Holi dance by Jainnoo,Nikita, Amod and Ashish.MTS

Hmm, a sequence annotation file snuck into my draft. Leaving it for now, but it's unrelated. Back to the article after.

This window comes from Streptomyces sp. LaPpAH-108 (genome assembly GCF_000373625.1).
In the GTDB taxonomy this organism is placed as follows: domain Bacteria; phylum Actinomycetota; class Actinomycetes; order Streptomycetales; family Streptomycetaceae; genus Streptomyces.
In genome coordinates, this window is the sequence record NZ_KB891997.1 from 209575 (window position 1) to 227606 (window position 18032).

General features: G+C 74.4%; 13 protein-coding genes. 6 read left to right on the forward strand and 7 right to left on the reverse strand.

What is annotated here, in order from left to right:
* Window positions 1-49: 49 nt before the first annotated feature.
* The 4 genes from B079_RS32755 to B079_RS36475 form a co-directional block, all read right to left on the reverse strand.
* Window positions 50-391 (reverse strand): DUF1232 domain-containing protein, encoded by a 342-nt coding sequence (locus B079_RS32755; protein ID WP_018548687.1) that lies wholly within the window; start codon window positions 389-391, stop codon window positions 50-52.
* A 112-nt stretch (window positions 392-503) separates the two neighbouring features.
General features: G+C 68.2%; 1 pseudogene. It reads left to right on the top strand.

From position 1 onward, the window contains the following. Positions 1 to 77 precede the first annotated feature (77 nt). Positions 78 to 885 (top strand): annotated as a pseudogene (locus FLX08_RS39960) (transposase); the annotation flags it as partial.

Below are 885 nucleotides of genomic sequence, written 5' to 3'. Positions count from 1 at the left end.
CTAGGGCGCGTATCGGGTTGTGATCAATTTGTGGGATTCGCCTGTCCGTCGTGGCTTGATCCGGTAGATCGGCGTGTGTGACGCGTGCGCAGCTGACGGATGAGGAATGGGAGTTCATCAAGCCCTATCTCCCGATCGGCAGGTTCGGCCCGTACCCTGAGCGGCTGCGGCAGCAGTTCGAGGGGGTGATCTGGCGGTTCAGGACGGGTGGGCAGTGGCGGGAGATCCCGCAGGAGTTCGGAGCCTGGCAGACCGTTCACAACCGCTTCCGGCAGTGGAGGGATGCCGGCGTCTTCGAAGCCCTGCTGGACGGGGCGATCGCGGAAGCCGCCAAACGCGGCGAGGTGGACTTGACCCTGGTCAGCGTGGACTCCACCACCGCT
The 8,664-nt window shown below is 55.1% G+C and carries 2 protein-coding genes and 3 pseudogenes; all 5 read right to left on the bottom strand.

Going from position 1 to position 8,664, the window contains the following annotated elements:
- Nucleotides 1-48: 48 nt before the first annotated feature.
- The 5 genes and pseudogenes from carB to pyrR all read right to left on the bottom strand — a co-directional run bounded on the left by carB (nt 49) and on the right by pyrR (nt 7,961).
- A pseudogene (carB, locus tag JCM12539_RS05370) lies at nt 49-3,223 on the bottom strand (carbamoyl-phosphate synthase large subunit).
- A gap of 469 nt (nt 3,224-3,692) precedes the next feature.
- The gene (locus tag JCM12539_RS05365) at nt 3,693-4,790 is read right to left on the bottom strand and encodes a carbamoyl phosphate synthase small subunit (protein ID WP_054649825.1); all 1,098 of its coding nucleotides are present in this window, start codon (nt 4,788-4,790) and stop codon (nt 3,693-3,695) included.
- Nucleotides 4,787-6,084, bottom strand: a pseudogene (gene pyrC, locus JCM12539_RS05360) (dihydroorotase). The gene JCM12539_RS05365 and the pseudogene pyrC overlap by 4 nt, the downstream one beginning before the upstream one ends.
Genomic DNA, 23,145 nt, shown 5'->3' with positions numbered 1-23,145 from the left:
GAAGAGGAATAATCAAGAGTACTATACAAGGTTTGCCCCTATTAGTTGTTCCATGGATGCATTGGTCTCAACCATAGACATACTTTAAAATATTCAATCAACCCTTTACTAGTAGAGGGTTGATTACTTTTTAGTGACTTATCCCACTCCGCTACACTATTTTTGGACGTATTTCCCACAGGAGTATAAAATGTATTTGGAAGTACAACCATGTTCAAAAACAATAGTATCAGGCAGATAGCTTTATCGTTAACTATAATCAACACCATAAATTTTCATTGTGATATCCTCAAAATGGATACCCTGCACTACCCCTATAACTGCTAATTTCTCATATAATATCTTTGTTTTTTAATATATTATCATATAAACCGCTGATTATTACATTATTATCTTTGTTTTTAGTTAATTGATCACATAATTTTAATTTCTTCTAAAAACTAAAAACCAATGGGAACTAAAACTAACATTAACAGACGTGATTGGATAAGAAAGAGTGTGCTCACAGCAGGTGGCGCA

Dance performed by Jainnoo Shrestha, Nikita Upadhaya, Amod Sapkota and Ashish Wagle at Holi Festival 2012 organized by La Maison Culturelle du Népal in Paris on Sunday 11 March 2012. The objectives of the Maison Culturelle du Népal are as follows: • To disseminate the Knowledge of the Nepal, its culture and its age-old traditions in France. • To promote Franco-Nepalese friendship; • To organize traditional, cultural festivals; • To offer cultural, craft and artistic exhibitions; • To promote Nepali cultural dance and music in France; • To organize conferences and seminars on the theme of the Nepal; • To provide necessary support to learn Nepali language to all (adults and children); The Maison Culturelle du Népal has been organizing such festival in France since 2002 to collect the fund for its own building. Holi, also called the Festival of Colours, is a popular Hindu spring festival observed in Nepal. It is known as Dolyatra (Doul Jatra) or Basanta-Utsav ("spring festival"). The most celebrated Holi is that of the Braj region, in locations connected to the god Krishna. The main day, Holi, also known as Dhulheti, Dhulandi or Dhulendi, is celebrated by people throwing colored powder and colored water at each other. Bonfires are lit the day before, also known as Holika Dahan (burning of Holika) or Chhoti Holi (little Holi). The bonfires are lit in memory of the miraculous escape that young Prahlad accomplished when Demoness Holika, sister of Hiranyakashipu, carried him into the fire. Holika was burnt but Prahlad, a staunch devotee of god Vishnu, escaped without any injuries due to his unshakable devotion. Holi is celebrated at the end of the winter season on the last full moon day of the lunar month Phalguna (February/March), (Phalgun Purnima), which usually falls in the later part of February or March. Radha and the Gopis celebrating Holi, with accompaniment of music instruments In Vrindavan and Mathura, where Lord Krishna grew up, the festival is celebrated for 16 days (until Rangpanchmi in commemoration of the divine love of Radha for Krishna). Lord Krishna is believed to have popularized the festival by playing pranks on the gopis here. Krishna is believed to have complained to his mother about the contrast between his dark skin complexion and Radha's (Shakti or energy that drives the world) fair skin complexion. Krishna's mother decided to apply colour to Radha's face. There is alternate story detailing the origin of Holi. This story is about Kamadeva, a god of love. Kama's body was destroyed when he shot his weapon at Shiva in order to disrupt his meditation and help Parvati to marry Shiva. Shiva then opened his third eye, the gaze of which was so powerful that Kama's body was reduced to ashes. For the sake of Kama's wife Rati (passion), Shiva restored him, but only as a mental image, representing the true emotional and spiritual state of love rather than physical lust. The Holi bonfire is believed to be celebrated in commemoration of this event.